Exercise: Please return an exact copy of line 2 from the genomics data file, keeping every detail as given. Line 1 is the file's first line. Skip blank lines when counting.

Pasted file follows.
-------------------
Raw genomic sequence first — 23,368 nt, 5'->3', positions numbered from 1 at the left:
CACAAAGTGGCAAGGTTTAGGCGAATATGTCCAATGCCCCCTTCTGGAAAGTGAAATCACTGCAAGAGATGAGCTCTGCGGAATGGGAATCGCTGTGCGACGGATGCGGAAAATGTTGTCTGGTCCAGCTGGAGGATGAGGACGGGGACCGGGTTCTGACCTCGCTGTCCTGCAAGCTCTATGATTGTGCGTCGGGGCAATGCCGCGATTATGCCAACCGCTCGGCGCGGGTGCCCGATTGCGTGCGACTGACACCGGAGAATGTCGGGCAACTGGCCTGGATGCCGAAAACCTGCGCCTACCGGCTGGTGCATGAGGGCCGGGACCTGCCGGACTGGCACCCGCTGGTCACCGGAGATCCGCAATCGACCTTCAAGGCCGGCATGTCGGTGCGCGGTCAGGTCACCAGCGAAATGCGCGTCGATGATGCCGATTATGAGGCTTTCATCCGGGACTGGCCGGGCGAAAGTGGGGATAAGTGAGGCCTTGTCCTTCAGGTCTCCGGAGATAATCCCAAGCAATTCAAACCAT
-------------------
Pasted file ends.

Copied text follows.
CACAAAGTGGCAAGGTTTAGGCGAATATGTCCAATGCCCCCTTCTGGAAAGTGAAATCACTGCAAGAGATGAGCTCTGCGGAATGGGAATCGCTGTGCGACGGATGCGGAAAATGTTGTCTGGTCCAGCTGGAGGATGAGGACGGGGACCGGGTTCTGACCTCGCTGTCCTGCAAGCTCTATGATTGTGCGTCGGGGCAATGCCGCGATTATGCCAACCGCTCGGCGCGGGTGCCCGATTGCGTGCGACTGACACCGGAGAATGTCGGGCAACTGGCCTGGATGCCGAAAACCTGCGCCTACCGGCTGGTGCATGAGGGCCGGGACCTGCCGGACTGGCACCCGCTGGTCACCGGAGATCCGCAATCGACCTTCAAGGCCGGCATGTCGGTGCGCGGTCAGGTCACCAGCGAAATGCGCGTCGATGATGCCGATTATGAGGCTTTCATCCGGGACTGGCCGGGCGAAAGTGGGGATAAGTGAGGCCTTGTCCTTCAGGTCTCCGGAGATAATCCCAAGCAATTCAAACCAT